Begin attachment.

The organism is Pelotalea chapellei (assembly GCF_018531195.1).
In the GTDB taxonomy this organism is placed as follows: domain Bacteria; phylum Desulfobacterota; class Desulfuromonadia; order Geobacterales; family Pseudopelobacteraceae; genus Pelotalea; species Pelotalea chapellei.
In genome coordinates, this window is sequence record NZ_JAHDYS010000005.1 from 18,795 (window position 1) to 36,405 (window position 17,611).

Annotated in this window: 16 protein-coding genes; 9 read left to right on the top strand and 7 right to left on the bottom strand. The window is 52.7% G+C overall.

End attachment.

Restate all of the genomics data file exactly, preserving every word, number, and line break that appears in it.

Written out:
The organism is Pelotalea chapellei (assembly GCF_018531195.1).
In the GTDB taxonomy this organism is placed as follows: domain Bacteria; phylum Desulfobacterota; class Desulfuromonadia; order Geobacterales; family Pseudopelobacteraceae; genus Pelotalea; species Pelotalea chapellei.
In genome coordinates, this window is sequence record NZ_JAHDYS010000005.1 from 18,795 (window position 1) to 36,405 (window position 17,611).

Annotated in this window: 16 protein-coding genes; 9 read left to right on the top strand and 7 right to left on the bottom strand. The window is 52.7% G+C overall.